Until yesterday I suspect most people in Britain hadn't heard of Michael Savage, and were much better off for it. Now, thanks to Jacqui Smith's needless grandstanding, I've absorbed far more of his subliterate bile than I ever wanted to hear. I almost wonder if I shouldn't sue the Government myself for causing me needless distress. Sure, I wouldn't invite Michael Savage into my living-room, but I don't see that as a reason to exclude him from the country. In fact, let him come over and reveal himself for what he is: an overgrown playground bully who gets his kicks from picking on those who can't fight back. Or, to put it another way: Come over here and say that, Mike. And if you haven't got the bottle, cut out the dumbass act.

Wednesday 29 April 2009

An open book

It's no exaggeration to say that reading has transformed Euan's world. In common with many autistic children, he took to books eagerly, quickly memorising the letter sounds, then combining them to form simple words which were soon supplemented by longer ones. Sometimes I see him visualising words in front of him, writing them in the air as he walks to school. He sees an object and his first thought is to spell it - "newspaper" earned a recent round of applause. But this eagerness has also brought a fundamental problem to the surface, a kind of semantic near-sightedness: Euan struggles to connect the symbol to the meaning.
On a basic level, this means that when reading a picture book, Euan will speed through the text, but fail to absorb the story. He points at the words rather than the items they signify. He likes words for their sound, which is why when his teacher asks him what he had for supper the previous night, he's likely to reply "sausages", even when he ate something else (what must his school make of our diet?). Other favourites are the Dutch words pompoen (pumpkin) and lieveheersbeestje (ladybird).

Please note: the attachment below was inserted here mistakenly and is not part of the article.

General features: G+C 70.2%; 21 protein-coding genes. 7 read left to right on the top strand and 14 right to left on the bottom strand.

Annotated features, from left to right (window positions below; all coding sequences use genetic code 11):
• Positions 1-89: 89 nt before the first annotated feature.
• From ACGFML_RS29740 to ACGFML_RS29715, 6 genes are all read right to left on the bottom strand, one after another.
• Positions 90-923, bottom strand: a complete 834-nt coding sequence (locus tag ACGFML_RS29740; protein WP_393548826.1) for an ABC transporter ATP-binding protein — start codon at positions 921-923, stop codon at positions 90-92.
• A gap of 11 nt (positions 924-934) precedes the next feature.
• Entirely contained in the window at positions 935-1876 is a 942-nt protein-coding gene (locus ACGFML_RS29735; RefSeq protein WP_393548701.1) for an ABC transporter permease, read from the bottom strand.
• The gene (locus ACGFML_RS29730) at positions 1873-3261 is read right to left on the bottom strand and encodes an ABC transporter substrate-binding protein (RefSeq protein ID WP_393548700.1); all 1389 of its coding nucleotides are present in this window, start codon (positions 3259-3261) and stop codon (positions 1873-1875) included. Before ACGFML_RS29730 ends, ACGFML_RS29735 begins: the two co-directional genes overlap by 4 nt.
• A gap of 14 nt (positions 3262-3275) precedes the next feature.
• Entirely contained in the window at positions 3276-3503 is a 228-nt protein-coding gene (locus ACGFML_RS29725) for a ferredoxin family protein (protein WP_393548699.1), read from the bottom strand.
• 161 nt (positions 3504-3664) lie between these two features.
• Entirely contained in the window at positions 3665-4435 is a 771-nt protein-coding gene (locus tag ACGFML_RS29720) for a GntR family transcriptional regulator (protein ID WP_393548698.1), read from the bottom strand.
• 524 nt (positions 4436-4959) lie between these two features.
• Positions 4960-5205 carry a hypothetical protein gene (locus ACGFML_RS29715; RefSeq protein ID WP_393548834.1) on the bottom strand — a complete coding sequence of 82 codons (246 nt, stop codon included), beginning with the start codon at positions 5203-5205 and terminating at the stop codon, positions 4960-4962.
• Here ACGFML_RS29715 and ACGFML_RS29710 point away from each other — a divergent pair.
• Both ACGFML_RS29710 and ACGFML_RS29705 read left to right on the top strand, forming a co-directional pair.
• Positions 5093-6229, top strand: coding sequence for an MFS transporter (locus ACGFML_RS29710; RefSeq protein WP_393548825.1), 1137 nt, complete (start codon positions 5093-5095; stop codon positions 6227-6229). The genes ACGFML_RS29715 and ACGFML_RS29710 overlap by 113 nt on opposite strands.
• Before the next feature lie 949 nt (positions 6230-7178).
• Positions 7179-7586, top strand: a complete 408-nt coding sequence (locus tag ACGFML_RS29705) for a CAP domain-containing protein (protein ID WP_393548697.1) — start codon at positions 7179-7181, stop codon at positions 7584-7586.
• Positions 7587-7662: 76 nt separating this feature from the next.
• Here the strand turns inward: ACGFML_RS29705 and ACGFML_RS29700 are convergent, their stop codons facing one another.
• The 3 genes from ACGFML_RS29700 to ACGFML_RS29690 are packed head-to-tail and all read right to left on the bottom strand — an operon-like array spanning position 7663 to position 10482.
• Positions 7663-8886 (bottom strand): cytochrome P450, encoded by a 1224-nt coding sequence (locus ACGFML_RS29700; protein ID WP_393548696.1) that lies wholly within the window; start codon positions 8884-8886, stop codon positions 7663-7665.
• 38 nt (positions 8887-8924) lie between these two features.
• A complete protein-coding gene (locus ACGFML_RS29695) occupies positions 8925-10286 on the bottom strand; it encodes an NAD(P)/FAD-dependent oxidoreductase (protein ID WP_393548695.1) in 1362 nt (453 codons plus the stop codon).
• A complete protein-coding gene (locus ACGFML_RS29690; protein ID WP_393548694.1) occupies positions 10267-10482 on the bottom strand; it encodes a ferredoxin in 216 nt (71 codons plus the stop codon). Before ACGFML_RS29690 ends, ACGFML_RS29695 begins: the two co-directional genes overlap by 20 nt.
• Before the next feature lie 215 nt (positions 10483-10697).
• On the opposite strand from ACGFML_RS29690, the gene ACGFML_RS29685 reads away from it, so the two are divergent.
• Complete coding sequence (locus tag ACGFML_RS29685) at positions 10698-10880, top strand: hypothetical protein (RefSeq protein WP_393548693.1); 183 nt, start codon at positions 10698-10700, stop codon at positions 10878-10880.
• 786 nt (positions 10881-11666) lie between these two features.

Is this, really, the underlying problem of autism - that the autistic person can't distinguish appearance from intent or follow chains of meaning (for example, "let's go to the shop" will often trigger a tantrum, but "put your shoes on and come to the shop" is usually accepted)? It might explain why we've had more success in communicating with Euan since we stopped using complex instructions that required him to fill in the blanks and stuck to the core components - so that instead of saying: "Euan, get ready for bed," we now say, "Euan, go upstairs and put your pyjamas on", followed by: "Euan, brush your teeth", "Euan, choose a book to read" and "Euan, get into bed". All of them separate, distinct, and in sequence. When we went to visit my parents in Norfolk last month, we went by train and emphasised the journey itself - which he could understand - rather than the destination, which would have been too vague and abstract in his mind (and ours - it was a seven-hour journey, after all). I produced a pictured book for him on the computer, showing the stages of the journey and what we would do on the way (have lunch, look at cows out of the window) and it helped him enjoy the journey rather than feel anxious at the strange new experience.
Whatever the reason, the written word has been an enabling tool for Euan - and for us. His sketchpad is the most important piece of equipment in our house: it's a learning accessory, a message board, a scheduling tool and a source of entertainment all at once. In the morning we write his school routine on it (breakfast, get dressed, CD, go to school), and at night he takes it to bed with him, writing out words from his books until he falls asleep. It's a literal world in every sense - and therein lies the challenge.

Thursday 29 January 2009

On Loyalty